I haven’t been in a habit of putting up images in my posts, lately. Although something — and some common sense — tells me that this site would look a whole lot better with a few pics here and there. So I thought I’d get the Berbatov pic in. And I hope I do manage to get a pic up, however irrelevant it may be, every now and then. However, be warned that you wouldn’t see too much of, what they call, eye-candy; more a space filling device than anything else.
It wasn’t too long ago when most of us were creaming ourselves over the Bulgarian; on how perfect he would be to link up play; or be a target man. Or simply drop back as the need arises. But of late we have seen some aspects of his character that makes it appear that he may actually be a soft bloke deep down. Or rather, a person who is so full of himself.
We’ve heard reports quoting Ramos, when he said that he wouldn’t stand in the way of Berbatov if he wanted to move. Then we’ve heard Berbatov pledging his love for Tottenham. And, of course, we’ve most recently seen reports from none other than the Sun, where his brother was quoted as saying that Berba had ‘outgrown’ Spurs and would love a move to United.
Countless websites, columns and blogs have discussed about this. So I consider this to be my moral right to follow suit and contribute to the noise of opinions that have already clouded internet space — if that was even a decent metaphor. And, of course, the person who considers me to be his favourite Man Utd blogger also wrote a piece. So I am tempted to
reciprocate write one myself.
My discussions on Berbatov will draw from two articles from the Guardian written just eight months off each other. I suggest you read both of them before proceeding.
First Article (Amy Lawrence)
Second Article (Jonathan Wilson)
The first article, written way back in March, makes for a good read, which is not much of a surprise coming as it does from Amy Lawrence (despite her Arsenal tilt in general), as it gives us insights into the player — his strengths and skill. But despite being an article full of praise for the Bulgarian, it comes with some warning signs of the player, which I quote here for your convenience:
Klaus Toppmoller, the genial ex-coach of Leverkusen, who had been something of a father figure to Berbatov, said: ‘He can be one of the best strikers around, but everyone should be aware he can be a lazy bastard.’
While these words may have been laughed out seven months ago, they now sound eerily prophetic. A possible cause for his downfall, this season? We may never know.
The second article, by Jonathan Wilson, is more damning. It appears that Berbatov doesn’t only have troubles with Tottenham. He has also become an object of hate in his home country. Some excerpts from the second article look to strengthen such a belief. Like this one for example from his agent, that reeks of a false sense of self importance:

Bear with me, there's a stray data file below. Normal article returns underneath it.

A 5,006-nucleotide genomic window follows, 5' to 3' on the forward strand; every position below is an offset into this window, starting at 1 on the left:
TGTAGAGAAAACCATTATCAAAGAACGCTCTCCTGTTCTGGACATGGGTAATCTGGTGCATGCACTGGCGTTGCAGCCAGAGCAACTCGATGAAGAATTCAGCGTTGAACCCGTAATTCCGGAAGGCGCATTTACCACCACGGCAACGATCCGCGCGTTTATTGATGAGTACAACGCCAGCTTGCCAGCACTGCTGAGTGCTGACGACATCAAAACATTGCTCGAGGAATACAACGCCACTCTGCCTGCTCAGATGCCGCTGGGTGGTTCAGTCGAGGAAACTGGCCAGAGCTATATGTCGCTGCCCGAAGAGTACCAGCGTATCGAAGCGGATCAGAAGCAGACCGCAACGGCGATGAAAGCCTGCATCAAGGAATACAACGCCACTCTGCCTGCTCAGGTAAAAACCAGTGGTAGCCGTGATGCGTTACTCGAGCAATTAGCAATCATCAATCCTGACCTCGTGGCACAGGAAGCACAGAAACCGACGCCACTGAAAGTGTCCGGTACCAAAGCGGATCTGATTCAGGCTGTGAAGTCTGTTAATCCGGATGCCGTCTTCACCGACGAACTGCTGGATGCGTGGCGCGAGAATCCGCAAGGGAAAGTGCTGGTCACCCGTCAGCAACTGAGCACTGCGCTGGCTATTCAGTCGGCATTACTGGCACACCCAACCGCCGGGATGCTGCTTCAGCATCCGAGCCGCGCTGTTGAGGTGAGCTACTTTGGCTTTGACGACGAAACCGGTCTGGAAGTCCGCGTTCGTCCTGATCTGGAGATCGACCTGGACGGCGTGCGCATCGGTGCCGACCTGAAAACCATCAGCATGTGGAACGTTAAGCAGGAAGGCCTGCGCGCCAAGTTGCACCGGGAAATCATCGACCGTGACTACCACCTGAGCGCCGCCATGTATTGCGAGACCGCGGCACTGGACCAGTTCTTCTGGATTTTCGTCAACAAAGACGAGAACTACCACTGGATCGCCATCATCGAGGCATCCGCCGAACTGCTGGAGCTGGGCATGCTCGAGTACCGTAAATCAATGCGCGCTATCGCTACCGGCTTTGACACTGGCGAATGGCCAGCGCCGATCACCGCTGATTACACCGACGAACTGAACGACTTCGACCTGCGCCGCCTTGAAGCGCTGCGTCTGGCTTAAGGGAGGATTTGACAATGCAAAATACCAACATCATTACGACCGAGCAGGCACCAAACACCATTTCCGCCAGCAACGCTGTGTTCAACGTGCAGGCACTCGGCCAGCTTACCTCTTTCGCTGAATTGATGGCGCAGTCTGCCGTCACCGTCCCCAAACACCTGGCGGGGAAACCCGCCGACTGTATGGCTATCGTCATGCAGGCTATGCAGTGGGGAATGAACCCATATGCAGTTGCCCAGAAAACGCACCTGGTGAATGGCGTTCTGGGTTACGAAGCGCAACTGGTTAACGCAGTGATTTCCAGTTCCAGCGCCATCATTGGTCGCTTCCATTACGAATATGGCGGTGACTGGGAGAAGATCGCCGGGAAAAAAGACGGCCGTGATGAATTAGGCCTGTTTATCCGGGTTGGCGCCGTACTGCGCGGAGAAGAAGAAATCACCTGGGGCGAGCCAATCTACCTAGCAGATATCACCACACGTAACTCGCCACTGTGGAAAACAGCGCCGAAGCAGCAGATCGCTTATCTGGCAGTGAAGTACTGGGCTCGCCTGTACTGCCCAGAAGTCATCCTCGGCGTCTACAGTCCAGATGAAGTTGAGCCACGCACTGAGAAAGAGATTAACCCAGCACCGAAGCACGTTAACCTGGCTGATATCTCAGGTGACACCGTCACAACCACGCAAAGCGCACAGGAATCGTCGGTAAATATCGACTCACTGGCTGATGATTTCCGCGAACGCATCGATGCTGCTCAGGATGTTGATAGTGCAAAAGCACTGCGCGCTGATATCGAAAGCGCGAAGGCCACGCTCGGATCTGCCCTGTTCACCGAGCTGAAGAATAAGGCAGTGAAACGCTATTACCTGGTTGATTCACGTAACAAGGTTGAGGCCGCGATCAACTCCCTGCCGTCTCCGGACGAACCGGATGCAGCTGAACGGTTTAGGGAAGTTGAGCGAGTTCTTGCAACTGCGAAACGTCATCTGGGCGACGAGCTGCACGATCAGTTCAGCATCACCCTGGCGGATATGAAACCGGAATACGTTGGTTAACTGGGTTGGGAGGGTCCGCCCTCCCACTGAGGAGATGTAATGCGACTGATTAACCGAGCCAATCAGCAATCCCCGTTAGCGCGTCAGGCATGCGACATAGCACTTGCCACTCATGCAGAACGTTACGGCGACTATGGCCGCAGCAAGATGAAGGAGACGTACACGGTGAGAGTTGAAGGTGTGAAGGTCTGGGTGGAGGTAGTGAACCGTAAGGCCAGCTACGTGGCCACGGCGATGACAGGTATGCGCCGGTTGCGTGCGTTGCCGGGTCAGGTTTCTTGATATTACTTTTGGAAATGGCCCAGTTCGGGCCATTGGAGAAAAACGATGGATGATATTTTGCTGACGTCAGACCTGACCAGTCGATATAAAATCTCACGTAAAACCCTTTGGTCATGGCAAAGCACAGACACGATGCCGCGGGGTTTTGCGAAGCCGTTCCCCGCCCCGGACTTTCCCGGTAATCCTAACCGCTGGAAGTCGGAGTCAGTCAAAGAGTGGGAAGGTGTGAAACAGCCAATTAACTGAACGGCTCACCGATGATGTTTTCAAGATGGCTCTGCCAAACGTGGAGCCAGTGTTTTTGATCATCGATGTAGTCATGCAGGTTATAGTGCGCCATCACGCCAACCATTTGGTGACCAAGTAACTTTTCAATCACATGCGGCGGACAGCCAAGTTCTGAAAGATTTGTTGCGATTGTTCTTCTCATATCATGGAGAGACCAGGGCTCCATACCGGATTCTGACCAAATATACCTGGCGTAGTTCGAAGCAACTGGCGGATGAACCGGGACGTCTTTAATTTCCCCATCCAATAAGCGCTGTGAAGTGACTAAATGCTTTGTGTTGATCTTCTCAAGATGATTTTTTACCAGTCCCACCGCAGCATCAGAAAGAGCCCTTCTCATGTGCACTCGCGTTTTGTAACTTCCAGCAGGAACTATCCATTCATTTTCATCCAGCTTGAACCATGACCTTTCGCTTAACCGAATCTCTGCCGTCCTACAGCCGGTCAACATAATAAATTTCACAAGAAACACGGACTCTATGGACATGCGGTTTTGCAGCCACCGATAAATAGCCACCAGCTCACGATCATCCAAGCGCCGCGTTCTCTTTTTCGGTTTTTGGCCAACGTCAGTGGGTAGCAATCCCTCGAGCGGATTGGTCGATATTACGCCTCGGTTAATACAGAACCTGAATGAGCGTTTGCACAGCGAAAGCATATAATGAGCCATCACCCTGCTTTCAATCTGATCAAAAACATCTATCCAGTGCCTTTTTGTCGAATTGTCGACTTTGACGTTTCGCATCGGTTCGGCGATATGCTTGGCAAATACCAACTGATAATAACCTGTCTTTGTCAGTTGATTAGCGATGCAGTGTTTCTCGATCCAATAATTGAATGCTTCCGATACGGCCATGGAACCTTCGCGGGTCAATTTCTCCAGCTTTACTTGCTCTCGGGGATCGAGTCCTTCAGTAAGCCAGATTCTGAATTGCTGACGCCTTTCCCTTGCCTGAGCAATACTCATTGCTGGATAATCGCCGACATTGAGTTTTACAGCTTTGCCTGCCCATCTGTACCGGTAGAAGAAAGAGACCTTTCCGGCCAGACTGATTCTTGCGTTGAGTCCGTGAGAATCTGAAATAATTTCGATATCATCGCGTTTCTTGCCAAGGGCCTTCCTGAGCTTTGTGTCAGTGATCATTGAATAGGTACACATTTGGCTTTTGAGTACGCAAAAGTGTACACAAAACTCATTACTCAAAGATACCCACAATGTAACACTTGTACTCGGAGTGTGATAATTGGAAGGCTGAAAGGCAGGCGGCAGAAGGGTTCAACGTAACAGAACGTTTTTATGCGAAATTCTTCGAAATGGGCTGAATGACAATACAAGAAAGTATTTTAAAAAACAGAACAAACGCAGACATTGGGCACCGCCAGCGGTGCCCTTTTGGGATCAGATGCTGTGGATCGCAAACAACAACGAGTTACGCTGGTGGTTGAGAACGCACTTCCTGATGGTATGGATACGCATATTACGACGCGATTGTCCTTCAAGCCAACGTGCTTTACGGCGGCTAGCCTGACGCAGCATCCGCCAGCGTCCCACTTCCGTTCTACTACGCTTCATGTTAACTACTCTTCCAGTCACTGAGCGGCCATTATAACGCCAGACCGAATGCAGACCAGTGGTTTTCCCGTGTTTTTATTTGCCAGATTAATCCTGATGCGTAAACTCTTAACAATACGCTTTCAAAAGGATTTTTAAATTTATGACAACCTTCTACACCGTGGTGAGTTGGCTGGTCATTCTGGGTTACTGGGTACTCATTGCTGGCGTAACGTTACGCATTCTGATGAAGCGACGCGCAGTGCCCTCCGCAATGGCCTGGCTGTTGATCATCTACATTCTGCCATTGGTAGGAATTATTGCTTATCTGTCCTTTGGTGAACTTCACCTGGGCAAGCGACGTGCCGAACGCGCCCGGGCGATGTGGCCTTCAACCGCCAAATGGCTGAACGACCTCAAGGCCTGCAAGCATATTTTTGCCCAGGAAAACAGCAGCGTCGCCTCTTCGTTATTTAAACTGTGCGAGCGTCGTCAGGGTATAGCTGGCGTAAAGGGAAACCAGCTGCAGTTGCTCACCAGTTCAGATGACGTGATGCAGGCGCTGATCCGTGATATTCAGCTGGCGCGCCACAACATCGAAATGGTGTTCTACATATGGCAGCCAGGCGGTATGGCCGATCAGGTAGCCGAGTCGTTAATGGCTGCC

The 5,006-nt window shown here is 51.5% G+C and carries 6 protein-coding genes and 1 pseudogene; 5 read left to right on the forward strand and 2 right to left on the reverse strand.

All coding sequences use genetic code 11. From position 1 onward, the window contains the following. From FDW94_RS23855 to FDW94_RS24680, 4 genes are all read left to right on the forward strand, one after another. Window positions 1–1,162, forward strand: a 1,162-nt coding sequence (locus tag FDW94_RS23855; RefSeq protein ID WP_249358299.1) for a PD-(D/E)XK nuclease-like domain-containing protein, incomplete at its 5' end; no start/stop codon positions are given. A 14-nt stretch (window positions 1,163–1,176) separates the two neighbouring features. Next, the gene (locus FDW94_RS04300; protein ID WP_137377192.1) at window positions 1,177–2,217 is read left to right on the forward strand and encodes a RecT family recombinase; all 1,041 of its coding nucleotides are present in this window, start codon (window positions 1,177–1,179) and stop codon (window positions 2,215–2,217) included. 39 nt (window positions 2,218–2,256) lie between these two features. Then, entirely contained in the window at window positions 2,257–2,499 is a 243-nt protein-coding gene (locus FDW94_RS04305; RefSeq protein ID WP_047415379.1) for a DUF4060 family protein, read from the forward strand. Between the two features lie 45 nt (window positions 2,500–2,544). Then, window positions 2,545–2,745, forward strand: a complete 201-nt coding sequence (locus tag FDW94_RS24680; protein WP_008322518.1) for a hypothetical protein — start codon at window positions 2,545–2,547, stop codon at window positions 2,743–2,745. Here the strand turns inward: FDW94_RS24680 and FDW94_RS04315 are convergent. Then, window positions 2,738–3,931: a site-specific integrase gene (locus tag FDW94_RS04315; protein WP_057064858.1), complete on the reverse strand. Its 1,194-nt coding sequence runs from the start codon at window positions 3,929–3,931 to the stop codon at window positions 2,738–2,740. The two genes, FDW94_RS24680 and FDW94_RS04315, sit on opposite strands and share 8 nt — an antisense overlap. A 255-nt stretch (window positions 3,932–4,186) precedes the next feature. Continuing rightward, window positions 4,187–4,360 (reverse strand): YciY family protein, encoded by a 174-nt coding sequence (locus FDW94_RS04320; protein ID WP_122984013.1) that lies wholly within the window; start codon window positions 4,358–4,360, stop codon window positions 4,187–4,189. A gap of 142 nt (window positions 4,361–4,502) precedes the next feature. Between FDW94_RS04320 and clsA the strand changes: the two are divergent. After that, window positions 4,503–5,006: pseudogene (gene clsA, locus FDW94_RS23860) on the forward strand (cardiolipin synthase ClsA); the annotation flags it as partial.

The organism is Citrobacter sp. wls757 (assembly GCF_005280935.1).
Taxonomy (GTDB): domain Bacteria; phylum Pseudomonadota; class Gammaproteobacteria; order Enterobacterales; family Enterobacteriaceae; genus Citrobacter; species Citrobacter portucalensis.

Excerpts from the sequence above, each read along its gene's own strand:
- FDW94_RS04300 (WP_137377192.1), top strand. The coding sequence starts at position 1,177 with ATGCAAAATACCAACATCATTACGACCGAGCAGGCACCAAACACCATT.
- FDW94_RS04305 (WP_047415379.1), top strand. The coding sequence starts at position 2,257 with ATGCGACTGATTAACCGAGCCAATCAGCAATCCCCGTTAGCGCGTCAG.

“He is worried about not scoring,” his agent, Emil Dantchev, said. “But he sees the situation clearly and knows that Tottenham are lacking the player who can make that killer pass that leads to a goal.”
And this one:
…but the complaints were given credence by Berbatov’s reaction to Bulgaria’s 2-0 defeat to Holland in a Euro 2008 qualifier in September. In the dressing room after the game, Berbatov, who is captain of his country and their highest-profile player, laid into his team-mates, blaming the goalkeeper, Dimitar Ivankov, for an error that cost a goal, attacking the defence for their supposed sloppiness, and accusing the midfield of making his job impossible by failing to supply him with passes of sufficient quality. That he himself had missed two highly presentable chances was ignored.
While there may be a fair bit of sensationalism attached to this article, in trying to pounce on his rather poor form, so far, there still is a fair bit of truth to lend credence to the fact that from his commitment (or the lack of it) Berbatov is clearly not United material. Sure, part of the reason for his poor form might be attributed to the unsettling effect of being linked to United. True, SAF might have actually done a better job at cajoling the hell out of the player had the striker chosen United over Spurs. But do we really need him now?
Despite the obvious strengths he has in his game; despite his undoubted skill and ‘languid genius’, as some would put it, he would demand a regular starting berth in the side. Or, at least, his price tag would. That would certainly destabilise the team. Even today, in the absence of Rooney, he wouldn’t be welcome in a side where the system takes precedence over the player. Our side is not built around one player. At least not this season, as we showed we were just as capable of scoring with, or without, the likes of Ronaldo.
We would surely do better to look at a decent back up who would be content to come off the bench and fill-in rather than some one who struggles to even do a warm-up, when called upon.
Seriously, Mr. Berbatov, you could really fuck off.
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